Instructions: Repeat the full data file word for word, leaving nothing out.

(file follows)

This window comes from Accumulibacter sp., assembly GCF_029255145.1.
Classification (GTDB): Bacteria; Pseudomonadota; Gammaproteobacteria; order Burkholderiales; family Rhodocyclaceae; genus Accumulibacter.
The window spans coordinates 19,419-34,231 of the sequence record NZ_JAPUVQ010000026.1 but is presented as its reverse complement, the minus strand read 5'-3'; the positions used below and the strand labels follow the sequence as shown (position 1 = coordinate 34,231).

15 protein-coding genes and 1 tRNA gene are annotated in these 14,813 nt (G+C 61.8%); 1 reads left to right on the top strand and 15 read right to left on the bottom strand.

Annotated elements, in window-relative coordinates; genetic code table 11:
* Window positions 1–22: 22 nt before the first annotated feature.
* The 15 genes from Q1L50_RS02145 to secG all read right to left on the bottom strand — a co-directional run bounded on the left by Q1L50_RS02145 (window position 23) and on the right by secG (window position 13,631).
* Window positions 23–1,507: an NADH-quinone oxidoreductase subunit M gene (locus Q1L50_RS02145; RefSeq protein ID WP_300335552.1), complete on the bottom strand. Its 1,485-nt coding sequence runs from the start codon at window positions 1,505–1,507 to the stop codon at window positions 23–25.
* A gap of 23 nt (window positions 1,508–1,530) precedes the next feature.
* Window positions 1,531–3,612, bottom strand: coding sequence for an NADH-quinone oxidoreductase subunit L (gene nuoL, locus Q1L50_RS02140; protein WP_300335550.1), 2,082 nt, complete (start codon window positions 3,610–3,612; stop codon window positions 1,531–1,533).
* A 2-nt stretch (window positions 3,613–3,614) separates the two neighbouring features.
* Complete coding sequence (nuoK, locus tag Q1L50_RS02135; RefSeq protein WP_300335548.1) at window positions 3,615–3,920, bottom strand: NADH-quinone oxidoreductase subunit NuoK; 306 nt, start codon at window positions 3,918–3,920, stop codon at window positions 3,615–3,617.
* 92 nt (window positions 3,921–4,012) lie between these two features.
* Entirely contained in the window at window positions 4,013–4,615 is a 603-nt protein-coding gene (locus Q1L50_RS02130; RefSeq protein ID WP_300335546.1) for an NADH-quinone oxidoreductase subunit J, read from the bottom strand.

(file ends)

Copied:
This window comes from Accumulibacter sp., assembly GCF_029255145.1.
Classification (GTDB): Bacteria; Pseudomonadota; Gammaproteobacteria; order Burkholderiales; family Rhodocyclaceae; genus Accumulibacter.
The window spans coordinates 19,419-34,231 of the sequence record NZ_JAPUVQ010000026.1 but is presented as its reverse complement, the minus strand read 5'-3'; the positions used below and the strand labels follow the sequence as shown (position 1 = coordinate 34,231).

15 protein-coding genes and 1 tRNA gene are annotated in these 14,813 nt (G+C 61.8%); 1 reads left to right on the top strand and 15 read right to left on the bottom strand.

Annotated elements, in window-relative coordinates; genetic code table 11:
* Window positions 1–22: 22 nt before the first annotated feature.
* The 15 genes from Q1L50_RS02145 to secG all read right to left on the bottom strand — a co-directional run bounded on the left by Q1L50_RS02145 (window position 23) and on the right by secG (window position 13,631).
* Window positions 23–1,507: an NADH-quinone oxidoreductase subunit M gene (locus Q1L50_RS02145; RefSeq protein ID WP_300335552.1), complete on the bottom strand. Its 1,485-nt coding sequence runs from the start codon at window positions 1,505–1,507 to the stop codon at window positions 23–25.
* A gap of 23 nt (window positions 1,508–1,530) precedes the next feature.
* Window positions 1,531–3,612, bottom strand: coding sequence for an NADH-quinone oxidoreductase subunit L (gene nuoL, locus Q1L50_RS02140; protein WP_300335550.1), 2,082 nt, complete (start codon window positions 3,610–3,612; stop codon window positions 1,531–1,533).
* A 2-nt stretch (window positions 3,613–3,614) separates the two neighbouring features.
* Complete coding sequence (nuoK, locus tag Q1L50_RS02135; RefSeq protein WP_300335548.1) at window positions 3,615–3,920, bottom strand: NADH-quinone oxidoreductase subunit NuoK; 306 nt, start codon at window positions 3,918–3,920, stop codon at window positions 3,615–3,617.
* 92 nt (window positions 3,921–4,012) lie between these two features.
* Entirely contained in the window at window positions 4,013–4,615 is a 603-nt protein-coding gene (locus Q1L50_RS02130; RefSeq protein ID WP_300335546.1) for an NADH-quinone oxidoreductase subunit J, read from the bottom strand.